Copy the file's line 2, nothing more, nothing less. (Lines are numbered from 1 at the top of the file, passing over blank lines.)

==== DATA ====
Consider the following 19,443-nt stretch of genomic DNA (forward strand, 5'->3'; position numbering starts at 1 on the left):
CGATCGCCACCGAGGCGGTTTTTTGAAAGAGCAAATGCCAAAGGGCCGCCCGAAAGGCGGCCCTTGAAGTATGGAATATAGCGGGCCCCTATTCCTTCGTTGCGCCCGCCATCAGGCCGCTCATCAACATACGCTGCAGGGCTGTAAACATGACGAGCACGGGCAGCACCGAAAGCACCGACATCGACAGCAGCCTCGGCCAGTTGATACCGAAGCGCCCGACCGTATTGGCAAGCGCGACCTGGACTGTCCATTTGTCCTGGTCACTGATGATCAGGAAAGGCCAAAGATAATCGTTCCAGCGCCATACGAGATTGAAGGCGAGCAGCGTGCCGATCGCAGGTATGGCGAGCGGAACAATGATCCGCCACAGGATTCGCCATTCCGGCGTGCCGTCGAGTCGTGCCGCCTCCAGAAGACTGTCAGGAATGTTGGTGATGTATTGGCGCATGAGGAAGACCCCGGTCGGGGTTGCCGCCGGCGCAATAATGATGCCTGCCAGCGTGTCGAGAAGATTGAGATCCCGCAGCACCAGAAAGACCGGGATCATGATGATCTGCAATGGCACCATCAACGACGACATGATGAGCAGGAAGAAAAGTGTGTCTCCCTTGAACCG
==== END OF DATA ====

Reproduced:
CGATCGCCACCGAGGCGGTTTTTTGAAAGAGCAAATGCCAAAGGGCCGCCCGAAAGGCGGCCCTTGAAGTATGGAATATAGCGGGCCCCTATTCCTTCGTTGCGCCCGCCATCAGGCCGCTCATCAACATACGCTGCAGGGCTGTAAACATGACGAGCACGGGCAGCACCGAAAGCACCGACATCGACAGCAGCCTCGGCCAGTTGATACCGAAGCGCCCGACCGTATTGGCAAGCGCGACCTGGACTGTCCATTTGTCCTGGTCACTGATGATCAGGAAAGGCCAAAGATAATCGTTCCAGCGCCATACGAGATTGAAGGCGAGCAGCGTGCCGATCGCAGGTATGGCGAGCGGAACAATGATCCGCCACAGGATTCGCCATTCCGGCGTGCCGTCGAGTCGTGCCGCCTCCAGAAGACTGTCAGGAATGTTGGTGATGTATTGGCGCATGAGGAAGACCCCGGTCGGGGTTGCCGCCGGCGCAATAATGATGCCTGCCAGCGTGTCGAGAAGATTGAGATCCCGCAGCACCAGAAAGACCGGGATCATGATGATCTGCAATGGCACCATCAACGACGACATGATGAGCAGGAAGAAAAGTGTGTCTCCCTTGAACCG